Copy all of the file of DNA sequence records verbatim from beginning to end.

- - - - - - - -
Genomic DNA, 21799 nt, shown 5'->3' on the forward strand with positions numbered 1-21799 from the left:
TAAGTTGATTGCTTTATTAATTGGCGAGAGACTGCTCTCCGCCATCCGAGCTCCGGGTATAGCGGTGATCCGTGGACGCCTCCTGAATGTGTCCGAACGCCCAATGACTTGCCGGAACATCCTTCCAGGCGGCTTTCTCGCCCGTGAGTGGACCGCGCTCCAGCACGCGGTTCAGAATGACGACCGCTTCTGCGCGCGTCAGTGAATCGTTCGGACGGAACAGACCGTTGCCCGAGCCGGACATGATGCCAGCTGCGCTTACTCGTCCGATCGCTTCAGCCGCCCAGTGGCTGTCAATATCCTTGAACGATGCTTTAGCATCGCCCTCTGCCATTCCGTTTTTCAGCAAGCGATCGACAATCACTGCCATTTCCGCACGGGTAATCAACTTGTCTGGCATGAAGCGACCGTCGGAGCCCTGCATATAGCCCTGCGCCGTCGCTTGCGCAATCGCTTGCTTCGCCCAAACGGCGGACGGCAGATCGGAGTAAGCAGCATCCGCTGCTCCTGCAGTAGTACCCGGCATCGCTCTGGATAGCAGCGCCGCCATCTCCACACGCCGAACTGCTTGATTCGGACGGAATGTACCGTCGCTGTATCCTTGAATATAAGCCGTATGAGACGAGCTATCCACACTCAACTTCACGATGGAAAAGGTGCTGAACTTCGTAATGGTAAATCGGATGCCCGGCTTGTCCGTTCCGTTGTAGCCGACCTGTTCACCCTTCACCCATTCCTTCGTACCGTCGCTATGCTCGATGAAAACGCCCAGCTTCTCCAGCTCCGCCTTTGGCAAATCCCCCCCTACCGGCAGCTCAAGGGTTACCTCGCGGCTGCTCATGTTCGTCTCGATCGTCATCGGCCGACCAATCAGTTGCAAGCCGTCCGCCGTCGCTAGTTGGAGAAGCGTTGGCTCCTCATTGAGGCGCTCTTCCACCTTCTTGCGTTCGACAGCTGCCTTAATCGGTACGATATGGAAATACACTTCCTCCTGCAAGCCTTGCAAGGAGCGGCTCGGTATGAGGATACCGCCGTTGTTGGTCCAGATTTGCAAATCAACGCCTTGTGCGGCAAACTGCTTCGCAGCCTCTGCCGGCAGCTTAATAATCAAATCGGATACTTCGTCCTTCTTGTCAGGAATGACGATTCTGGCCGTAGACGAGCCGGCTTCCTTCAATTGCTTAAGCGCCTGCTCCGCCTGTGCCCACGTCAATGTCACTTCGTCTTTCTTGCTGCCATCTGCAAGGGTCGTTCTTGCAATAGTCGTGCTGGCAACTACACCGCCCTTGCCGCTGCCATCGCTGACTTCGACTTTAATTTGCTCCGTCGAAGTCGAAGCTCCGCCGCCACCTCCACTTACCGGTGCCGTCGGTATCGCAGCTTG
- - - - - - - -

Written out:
Genomic DNA, 21799 nt, shown 5'->3' on the forward strand with positions numbered 1-21799 from the left:
TAAGTTGATTGCTTTATTAATTGGCGAGAGACTGCTCTCCGCCATCCGAGCTCCGGGTATAGCGGTGATCCGTGGACGCCTCCTGAATGTGTCCGAACGCCCAATGACTTGCCGGAACATCCTTCCAGGCGGCTTTCTCGCCCGTGAGTGGACCGCGCTCCAGCACGCGGTTCAGAATGACGACCGCTTCTGCGCGCGTCAGTGAATCGTTCGGACGGAACAGACCGTTGCCCGAGCCGGACATGATGCCAGCTGCGCTTACTCGTCCGATCGCTTCAGCCGCCCAGTGGCTGTCAATATCCTTGAACGATGCTTTAGCATCGCCCTCTGCCATTCCGTTTTTCAGCAAGCGATCGACAATCACTGCCATTTCCGCACGGGTAATCAACTTGTCTGGCATGAAGCGACCGTCGGAGCCCTGCATATAGCCCTGCGCCGTCGCTTGCGCAATCGCTTGCTTCGCCCAAACGGCGGACGGCAGATCGGAGTAAGCAGCATCCGCTGCTCCTGCAGTAGTACCCGGCATCGCTCTGGATAGCAGCGCCGCCATCTCCACACGCCGAACTGCTTGATTCGGACGGAATGTACCGTCGCTGTATCCTTGAATATAAGCCGTATGAGACGAGCTATCCACACTCAACTTCACGATGGAAAAGGTGCTGAACTTCGTAATGGTAAATCGGATGCCCGGCTTGTCCGTTCCGTTGTAGCCGACCTGTTCACCCTTCACCCATTCCTTCGTACCGTCGCTATGCTCGATGAAAACGCCCAGCTTCTCCAGCTCCGCCTTTGGCAAATCCCCCCCTACCGGCAGCTCAAGGGTTACCTCGCGGCTGCTCATGTTCGTCTCGATCGTCATCGGCCGACCAATCAGTTGCAAGCCGTCCGCCGTCGCTAGTTGGAGAAGCGTTGGCTCCTCATTGAGGCGCTCTTCCACCTTCTTGCGTTCGACAGCTGCCTTAATCGGTACGATATGGAAATACACTTCCTCCTGCAAGCCTTGCAAGGAGCGGCTCGGTATGAGGATACCGCCGTTGTTGGTCCAGATTTGCAAATCAACGCCTTGTGCGGCAAACTGCTTCGCAGCCTCTGCCGGCAGCTTAATAATCAAATCGGATACTTCGTCCTTCTTGTCAGGAATGACGATTCTGGCCGTAGACGAGCCGGCTTCCTTCAATTGCTTAAGCGCCTGCTCCGCCTGTGCCCACGTCAATGTCACTTCGTCTTTCTTGCTGCCATCTGCAAGGGTCGTTCTTGCAATAGTCGTGCTGGCAACTACACCGCCCTTGCCGCTGCCATCGCTGACTTCGACTTTAATTTGCTCCGTCGAAGTCGAAGCTCCGCCGCCACCTCCACTTACCGGTGCCGTCGGTATCGCAGCTTG